The bill to replace the Deprivation of Liberty Safeguards (DoLS) with the Liberty Protection Safeguards (LPS) has finally been approved by the House of Lords after peers made significant changes to the government’s original proposals.
These are some of the concerns raised and challenged by peers following the original amendment bill.
The significant role given to care home managers under LPS was challenged by Peers who questioned whether care home managers would have the required skills and knowledge to carry out what would be, in effect, the responsibilities performed under DoLS by BIAs, who have specialist training in the MCA.
The government brought forward amendments to give local authorities the option of giving these responsibilities to the care home manager or undertaking the responsibilities themselves. This would act as a check to ensure that the care home was suitable to oversee the process.
Under the original proposal managers would also have had the responsibility to alert local authorities if they judged an IMCA was required worried peers, who warned that care home managers would act as gatekeepers and people entitled to advocates would not have access to them.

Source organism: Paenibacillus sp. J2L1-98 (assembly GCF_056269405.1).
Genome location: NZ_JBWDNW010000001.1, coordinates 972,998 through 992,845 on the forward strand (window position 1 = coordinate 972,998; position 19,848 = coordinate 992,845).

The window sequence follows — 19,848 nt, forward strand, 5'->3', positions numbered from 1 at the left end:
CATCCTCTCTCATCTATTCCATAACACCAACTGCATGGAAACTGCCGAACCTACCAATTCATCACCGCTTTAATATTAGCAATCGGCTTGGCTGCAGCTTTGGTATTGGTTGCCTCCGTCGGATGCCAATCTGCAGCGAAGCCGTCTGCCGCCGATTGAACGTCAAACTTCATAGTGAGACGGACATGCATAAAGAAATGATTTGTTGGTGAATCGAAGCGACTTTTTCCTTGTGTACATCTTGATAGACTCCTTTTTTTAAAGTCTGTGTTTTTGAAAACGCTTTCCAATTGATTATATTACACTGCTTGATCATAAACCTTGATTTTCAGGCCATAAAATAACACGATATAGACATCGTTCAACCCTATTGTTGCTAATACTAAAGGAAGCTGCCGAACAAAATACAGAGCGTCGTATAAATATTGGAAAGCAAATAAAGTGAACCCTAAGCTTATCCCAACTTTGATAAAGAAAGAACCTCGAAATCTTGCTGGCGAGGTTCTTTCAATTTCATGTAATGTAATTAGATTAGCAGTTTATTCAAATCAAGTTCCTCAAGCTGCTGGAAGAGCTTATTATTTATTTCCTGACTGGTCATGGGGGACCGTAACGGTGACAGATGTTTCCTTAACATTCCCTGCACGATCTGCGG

“Unsound mind” term removed
The bill was changed so that managers would no longer be responsible for notifying a local authority if an IMCA should be appointed. Instead, the amended bill specifies IMCAs would be automatically appointed where there was no appropriate person.
“Unsound mind” terminology has now been removed following the governments response to criticism that the term was outdated and stigmatising. The amendments use the term the person must have a mental disorder bringing it in line with the Mental Health act 1983.
The bill was due to have its first debate in the House of Commons on the 18th December 2018. This has been put back to some time in 2019 and it is unclear as to when. Follow progress of the bill